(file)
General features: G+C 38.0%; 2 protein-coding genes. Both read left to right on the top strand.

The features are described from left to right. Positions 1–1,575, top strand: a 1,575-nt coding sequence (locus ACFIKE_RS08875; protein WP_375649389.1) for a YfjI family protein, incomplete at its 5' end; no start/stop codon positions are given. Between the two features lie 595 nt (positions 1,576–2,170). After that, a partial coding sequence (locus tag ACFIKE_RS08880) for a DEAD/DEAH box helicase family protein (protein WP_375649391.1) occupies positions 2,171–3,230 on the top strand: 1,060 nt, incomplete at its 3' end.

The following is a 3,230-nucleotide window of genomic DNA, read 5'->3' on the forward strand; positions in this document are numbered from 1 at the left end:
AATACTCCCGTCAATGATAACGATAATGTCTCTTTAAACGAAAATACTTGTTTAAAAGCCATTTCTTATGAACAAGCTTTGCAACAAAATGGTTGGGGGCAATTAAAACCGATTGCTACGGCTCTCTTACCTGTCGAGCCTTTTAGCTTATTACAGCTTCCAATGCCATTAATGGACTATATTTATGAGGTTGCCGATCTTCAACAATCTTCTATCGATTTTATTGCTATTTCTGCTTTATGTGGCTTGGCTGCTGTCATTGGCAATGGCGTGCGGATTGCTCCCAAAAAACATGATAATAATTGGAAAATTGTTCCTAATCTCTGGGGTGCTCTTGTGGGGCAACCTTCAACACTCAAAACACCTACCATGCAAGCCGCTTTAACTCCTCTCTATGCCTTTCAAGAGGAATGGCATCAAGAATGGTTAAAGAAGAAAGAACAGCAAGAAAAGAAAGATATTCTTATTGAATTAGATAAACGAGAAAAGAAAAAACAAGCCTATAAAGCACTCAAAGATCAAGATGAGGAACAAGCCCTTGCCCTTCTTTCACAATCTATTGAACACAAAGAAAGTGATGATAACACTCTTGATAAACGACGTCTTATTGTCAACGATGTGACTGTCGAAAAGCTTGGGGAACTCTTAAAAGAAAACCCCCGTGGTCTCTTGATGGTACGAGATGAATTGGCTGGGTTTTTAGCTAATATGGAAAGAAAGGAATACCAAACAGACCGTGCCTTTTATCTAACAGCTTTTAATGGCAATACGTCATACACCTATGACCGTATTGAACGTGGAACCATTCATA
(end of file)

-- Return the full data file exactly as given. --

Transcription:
General features: G+C 38.0%; 2 protein-coding genes. Both read left to right on the top strand.

The features are described from left to right. Positions 1–1,575, top strand: a 1,575-nt coding sequence (locus ACFIKE_RS08875; protein WP_375649389.1) for a YfjI family protein, incomplete at its 5' end; no start/stop codon positions are given. Between the two features lie 595 nt (positions 1,576–2,170). After that, a partial coding sequence (locus tag ACFIKE_RS08880) for a DEAD/DEAH box helicase family protein (protein WP_375649391.1) occupies positions 2,171–3,230 on the top strand: 1,060 nt, incomplete at its 3' end.

The following is a 3,230-nucleotide window of genomic DNA, read 5'->3' on the forward strand; positions in this document are numbered from 1 at the left end:
AATACTCCCGTCAATGATAACGATAATGTCTCTTTAAACGAAAATACTTGTTTAAAAGCCATTTCTTATGAACAAGCTTTGCAACAAAATGGTTGGGGGCAATTAAAACCGATTGCTACGGCTCTCTTACCTGTCGAGCCTTTTAGCTTATTACAGCTTCCAATGCCATTAATGGACTATATTTATGAGGTTGCCGATCTTCAACAATCTTCTATCGATTTTATTGCTATTTCTGCTTTATGTGGCTTGGCTGCTGTCATTGGCAATGGCGTGCGGATTGCTCCCAAAAAACATGATAATAATTGGAAAATTGTTCCTAATCTCTGGGGTGCTCTTGTGGGGCAACCTTCAACACTCAAAACACCTACCATGCAAGCCGCTTTAACTCCTCTCTATGCCTTTCAAGAGGAATGGCATCAAGAATGGTTAAAGAAGAAAGAACAGCAAGAAAAGAAAGATATTCTTATTGAATTAGATAAACGAGAAAAGAAAAAACAAGCCTATAAAGCACTCAAAGATCAAGATGAGGAACAAGCCCTTGCCCTTCTTTCACAATCTATTGAACACAAAGAAAGTGATGATAACACTCTTGATAAACGACGTCTTATTGTCAACGATGTGACTGTCGAAAAGCTTGGGGAACTCTTAAAAGAAAACCCCCGTGGTCTCTTGATGGTACGAGATGAATTGGCTGGGTTTTTAGCTAATATGGAAAGAAAGGAATACCAAACAGACCGTGCCTTTTATCTAACAGCTTTTAATGGCAATACGTCATACACCTATGACCGTATTGAACGTGGAACCATTCATA